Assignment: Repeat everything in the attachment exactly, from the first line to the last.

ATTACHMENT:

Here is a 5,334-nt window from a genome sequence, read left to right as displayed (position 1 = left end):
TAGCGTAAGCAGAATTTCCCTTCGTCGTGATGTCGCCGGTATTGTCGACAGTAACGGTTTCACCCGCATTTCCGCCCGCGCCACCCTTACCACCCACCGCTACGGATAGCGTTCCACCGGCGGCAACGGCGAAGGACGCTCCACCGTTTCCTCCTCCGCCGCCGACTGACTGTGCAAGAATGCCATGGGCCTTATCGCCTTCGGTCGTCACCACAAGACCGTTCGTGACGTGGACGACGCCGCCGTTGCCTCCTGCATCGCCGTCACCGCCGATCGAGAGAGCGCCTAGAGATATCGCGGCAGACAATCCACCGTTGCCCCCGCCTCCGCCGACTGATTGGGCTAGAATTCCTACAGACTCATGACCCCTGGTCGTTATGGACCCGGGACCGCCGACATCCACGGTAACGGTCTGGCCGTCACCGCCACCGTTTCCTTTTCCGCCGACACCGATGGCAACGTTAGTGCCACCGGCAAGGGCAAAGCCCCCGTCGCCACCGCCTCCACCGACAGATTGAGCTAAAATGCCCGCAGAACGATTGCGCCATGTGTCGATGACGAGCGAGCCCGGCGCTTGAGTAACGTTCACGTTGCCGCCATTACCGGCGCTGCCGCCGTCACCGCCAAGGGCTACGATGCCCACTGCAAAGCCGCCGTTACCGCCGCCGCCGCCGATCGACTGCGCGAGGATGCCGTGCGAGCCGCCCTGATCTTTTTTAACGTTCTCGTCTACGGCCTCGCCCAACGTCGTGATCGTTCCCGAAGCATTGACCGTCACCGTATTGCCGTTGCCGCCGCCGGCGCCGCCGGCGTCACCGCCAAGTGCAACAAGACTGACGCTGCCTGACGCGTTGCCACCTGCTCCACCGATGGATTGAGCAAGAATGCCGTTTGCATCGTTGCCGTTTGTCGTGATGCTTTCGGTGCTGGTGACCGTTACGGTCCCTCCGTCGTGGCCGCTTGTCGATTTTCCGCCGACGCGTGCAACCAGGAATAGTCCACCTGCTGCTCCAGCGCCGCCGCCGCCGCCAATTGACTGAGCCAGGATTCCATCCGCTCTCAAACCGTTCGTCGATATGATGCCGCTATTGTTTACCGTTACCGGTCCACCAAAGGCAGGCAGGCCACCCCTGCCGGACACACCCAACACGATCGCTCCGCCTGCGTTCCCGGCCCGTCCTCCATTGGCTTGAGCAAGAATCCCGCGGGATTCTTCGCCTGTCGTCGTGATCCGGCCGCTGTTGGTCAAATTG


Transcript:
Here is a 5,334-nt window from a genome sequence, read left to right as displayed (position 1 = left end):
TAGCGTAAGCAGAATTTCCCTTCGTCGTGATGTCGCCGGTATTGTCGACAGTAACGGTTTCACCCGCATTTCCGCCCGCGCCACCCTTACCACCCACCGCTACGGATAGCGTTCCACCGGCGGCAACGGCGAAGGACGCTCCACCGTTTCCTCCTCCGCCGCCGACTGACTGTGCAAGAATGCCATGGGCCTTATCGCCTTCGGTCGTCACCACAAGACCGTTCGTGACGTGGACGACGCCGCCGTTGCCTCCTGCATCGCCGTCACCGCCGATCGAGAGAGCGCCTAGAGATATCGCGGCAGACAATCCACCGTTGCCCCCGCCTCCGCCGACTGATTGGGCTAGAATTCCTACAGACTCATGACCCCTGGTCGTTATGGACCCGGGACCGCCGACATCCACGGTAACGGTCTGGCCGTCACCGCCACCGTTTCCTTTTCCGCCGACACCGATGGCAACGTTAGTGCCACCGGCAAGGGCAAAGCCCCCGTCGCCACCGCCTCCACCGACAGATTGAGCTAAAATGCCCGCAGAACGATTGCGCCATGTGTCGATGACGAGCGAGCCCGGCGCTTGAGTAACGTTCACGTTGCCGCCATTACCGGCGCTGCCGCCGTCACCGCCAAGGGCTACGATGCCCACTGCAAAGCCGCCGTTACCGCCGCCGCCGCCGATCGACTGCGCGAGGATGCCGTGCGAGCCGCCCTGATCTTTTTTAACGTTCTCGTCTACGGCCTCGCCCAACGTCGTGATCGTTCCCGAAGCATTGACCGTCACCGTATTGCCGTTGCCGCCGCCGGCGCCGCCGGCGTCACCGCCAAGTGCAACAAGACTGACGCTGCCTGACGCGTTGCCACCTGCTCCACCGATGGATTGAGCAAGAATGCCGTTTGCATCGTTGCCGTTTGTCGTGATGCTTTCGGTGCTGGTGACCGTTACGGTCCCTCCGTCGTGGCCGCTTGTCGATTTTCCGCCGACGCGTGCAACCAGGAATAGTCCACCTGCTGCTCCAGCGCCGCCGCCGCCGCCAATTGACTGAGCCAGGATTCCATCCGCTCTCAAACCGTTCGTCGATATGATGCCGCTATTGTTTACCGTTACCGGTCCACCAAAGGCAGGCAGGCCACCCCTGCCGGACACACCCAACACGATCGCTCCGCCTGCGTTCCCGGCCCGTCCTCCATTGGCTTGAGCAAGAATCCCGCGGGATTCTTCGCCTGTCGTCGTGATCCGGCCGCTGTTGGTCAAATTG